Expatriate Tax Advice for Americans Living in Afghanistan

Working Overseas Tax Afghanistan


This article was first published on November 14, 2012. It was updated on June 13, 2014, with information relevant to the 2013 and 2014 tax years.

How Working in Afghanistan Impacts US Expat Taxes

How will your US expat taxes be affected by a move to Afghanistan?  Contractors from around the world are sent to Afghanistan for a variety of reasons.  No matter the project, these employees are going to have to pay US expat taxes and stay on top of other reporting requirements (FBAR, Form 8938, etc.) required by either the IRS or the U.S. Department of the Treasury.

US Expat Taxes in Afghanistan

If you are a citizen or permanent resident of the United States, you are obligated to file US taxes in Afghanistan—or no matter where you live.  In addition to the regular income tax return, you could also be required to file an informational return on your assets held in foreign bank accounts, either business or personal.  While the US taxes the international income of its citizens and permanent residents who reside overseas, it does have special provisions to help protect them from double taxation. These provisions include:

  • The Foreign Earned Income Exclusion, which allows you to decrease your 2012 taxable income by the first $97, 600 earned as a result of your labors while a resident of a foreign country (and $99,200 on your 2014 taxable income),
  • foreign tax credit that could allow you to lower your tax bill on your remaining income by certain amounts paid to a foreign government, and
  • Foreign Housing Exclusion that allows an additional exclusion from income for certain amounts paid for household expenses that occur as a consequence of living abroad.

Note also the filing requirements necessary for assets located overseas, including FBAR Form FinCEN 114 with the U.S. Department of the Treasury and Form 8938 with the IRS.  These must be filed if you have assets in bank or financial accounts that are higher than the respective thresholds.  For more information, see US Expat Taxes Explained.

Afghanistan Income Tax Rates

The income rates in Afghanistan are progressive and capped at 20%.

Taxable Income in Afghanistan (AFN)  Rate Applicable to Income Level (%)
Up to 12,500/month exempt
From 12,501-100,000/month 10%
100,001 and above/month AFN 8,750 + 20%

Afghanistan Residency

Individuals seeking residency in Afghanistan must go through the process of applying for residency.  Afghani residency begins the day an individual becomes a resident of Afghanistan and ends the day following his or her departure and termination of residency from Afghanistan.  Residency in Afghanistan is important to understand, as it dictates whether you are taxed on only your income sourced within Afghanistan or on worldwide income.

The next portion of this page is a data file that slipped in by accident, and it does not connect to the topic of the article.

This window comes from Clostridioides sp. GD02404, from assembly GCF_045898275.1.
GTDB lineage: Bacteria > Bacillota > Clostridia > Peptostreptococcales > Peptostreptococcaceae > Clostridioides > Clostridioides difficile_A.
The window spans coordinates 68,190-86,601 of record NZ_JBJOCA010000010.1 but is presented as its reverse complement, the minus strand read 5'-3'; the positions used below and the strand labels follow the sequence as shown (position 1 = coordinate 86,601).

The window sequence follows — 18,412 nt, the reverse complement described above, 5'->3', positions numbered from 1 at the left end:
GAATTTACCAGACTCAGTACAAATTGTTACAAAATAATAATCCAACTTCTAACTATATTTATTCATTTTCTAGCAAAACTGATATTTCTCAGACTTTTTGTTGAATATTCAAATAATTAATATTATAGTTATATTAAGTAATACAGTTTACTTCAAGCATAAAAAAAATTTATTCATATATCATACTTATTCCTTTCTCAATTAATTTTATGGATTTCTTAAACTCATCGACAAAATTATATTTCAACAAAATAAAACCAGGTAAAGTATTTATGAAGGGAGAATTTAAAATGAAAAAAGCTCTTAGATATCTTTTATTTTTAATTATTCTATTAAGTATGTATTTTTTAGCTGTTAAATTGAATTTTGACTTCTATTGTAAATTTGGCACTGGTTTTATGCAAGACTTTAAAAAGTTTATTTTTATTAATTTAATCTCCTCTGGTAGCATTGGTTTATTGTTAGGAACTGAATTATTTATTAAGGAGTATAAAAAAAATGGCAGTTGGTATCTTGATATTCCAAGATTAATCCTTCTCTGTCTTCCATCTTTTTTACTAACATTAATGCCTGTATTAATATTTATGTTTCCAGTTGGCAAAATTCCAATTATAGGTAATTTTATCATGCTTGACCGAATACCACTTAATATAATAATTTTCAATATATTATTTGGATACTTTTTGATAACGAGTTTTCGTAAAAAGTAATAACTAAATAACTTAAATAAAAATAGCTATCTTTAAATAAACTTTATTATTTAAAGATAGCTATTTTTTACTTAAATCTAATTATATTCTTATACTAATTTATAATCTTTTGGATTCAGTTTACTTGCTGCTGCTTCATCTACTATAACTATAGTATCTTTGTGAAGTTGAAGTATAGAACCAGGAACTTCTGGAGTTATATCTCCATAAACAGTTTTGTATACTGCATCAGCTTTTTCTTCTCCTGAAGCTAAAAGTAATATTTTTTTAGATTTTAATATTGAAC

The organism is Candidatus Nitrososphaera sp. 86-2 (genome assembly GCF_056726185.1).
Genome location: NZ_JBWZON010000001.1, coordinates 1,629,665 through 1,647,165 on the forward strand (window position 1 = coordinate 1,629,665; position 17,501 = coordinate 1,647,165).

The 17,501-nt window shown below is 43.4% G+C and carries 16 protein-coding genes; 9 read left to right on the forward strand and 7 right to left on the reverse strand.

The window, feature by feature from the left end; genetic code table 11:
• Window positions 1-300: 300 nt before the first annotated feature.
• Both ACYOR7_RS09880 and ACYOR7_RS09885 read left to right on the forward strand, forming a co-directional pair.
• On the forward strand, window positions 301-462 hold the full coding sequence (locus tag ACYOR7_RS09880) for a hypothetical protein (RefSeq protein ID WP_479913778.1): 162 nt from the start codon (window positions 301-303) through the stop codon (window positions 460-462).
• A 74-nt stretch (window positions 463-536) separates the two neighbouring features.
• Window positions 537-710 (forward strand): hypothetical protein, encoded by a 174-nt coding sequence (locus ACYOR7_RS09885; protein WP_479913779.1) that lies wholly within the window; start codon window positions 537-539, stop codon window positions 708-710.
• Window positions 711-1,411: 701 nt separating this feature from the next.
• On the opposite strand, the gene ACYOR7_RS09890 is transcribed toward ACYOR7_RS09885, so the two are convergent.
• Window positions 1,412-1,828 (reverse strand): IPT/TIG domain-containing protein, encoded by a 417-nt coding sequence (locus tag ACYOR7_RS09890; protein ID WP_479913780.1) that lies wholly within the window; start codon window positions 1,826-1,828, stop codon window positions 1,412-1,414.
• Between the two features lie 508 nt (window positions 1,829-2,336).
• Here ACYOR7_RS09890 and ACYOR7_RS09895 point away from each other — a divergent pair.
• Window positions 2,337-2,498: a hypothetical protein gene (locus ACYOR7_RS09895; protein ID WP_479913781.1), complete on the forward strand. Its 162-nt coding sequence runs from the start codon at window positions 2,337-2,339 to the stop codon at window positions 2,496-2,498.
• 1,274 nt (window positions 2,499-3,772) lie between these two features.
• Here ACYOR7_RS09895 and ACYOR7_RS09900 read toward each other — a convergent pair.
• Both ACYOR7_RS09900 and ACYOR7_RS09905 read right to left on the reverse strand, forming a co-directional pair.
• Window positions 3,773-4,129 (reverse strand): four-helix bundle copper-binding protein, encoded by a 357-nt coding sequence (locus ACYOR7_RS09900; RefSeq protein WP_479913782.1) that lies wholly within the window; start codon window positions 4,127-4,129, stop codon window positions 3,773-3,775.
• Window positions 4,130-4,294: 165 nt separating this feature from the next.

Is Foreign Income Taxed Within Afghanistan?

If you are a resident of Afghanistan, you will be required to pay income taxes on your worldwide income.  The Afghani government does have a foreign tax credit in place, but this is only applicable to a portion of total annual income. Non-residents are taxed only on income received from sources within Afghanistan.

Afghanistan Tax Due Date

The Islamic Republic of Afghanistan’s Ministry of Finance changed the tax year from the first day of Haman (March 21st) to the last day of Hoot (March 20th) in 2008 (when the information on the website was last updated). Afghani employers are required to withhold taxes from their employees, and if that is an individual’s only source of income, they do not need to file with the Ministry of Finance.  If you have more than one source of income or are self-employed, you will need to file three months after the end of the tax year.

Social Security in Afghanistan

The social insurance system of Afghanistan covers all citizens residing in Afghanistan.  Individuals are required to pay 3% of earnings into the social insurance program, which goes toward health care, unemployment insurance, and disability insurance for Afghani nationals.  Depending on your residency status, you may also need to pay into US Social Security.

US – Afghanistan Tax Treaty

Afghanistan used to be on the blacklist for any sort of tax relief, including the foreign earned income exclusion and foreign tax credit. Expatriates in Afghanistan can now rest assured that they have been made eligible for these credits and deductions on their US expat taxes. While there is no tax treaty between the US and Afghanistan, both countries have tools in place to reduce dual taxation in the event that taxes are paid to both governments.

Other Taxes for Expats in Afghanistan

Taxes are levied on salary income, dividends, any sort of capital gains, and royalties or any fees. Essentially, any money coming into your pocket is going to be taxed by the Afghani government if it is Afghani sourced, unless that money is in the form of assets brought in through an inheritance.

Saving on US Expat Taxes

Unfortunately, working in Afghanistan does not qualify US expat taxpayers the status of working in a conflict zone, which could potentially make you exempt from US expat taxation.  At a minimum, there are several tools in place to reduce the taxes for expats paid to Afghanistan.

Need Expatriate Tax Advice While Living in Afghanistan?

If you would like expatriate tax advice regarding your US tax return or would like to learn about our expat tax services, please contact us.

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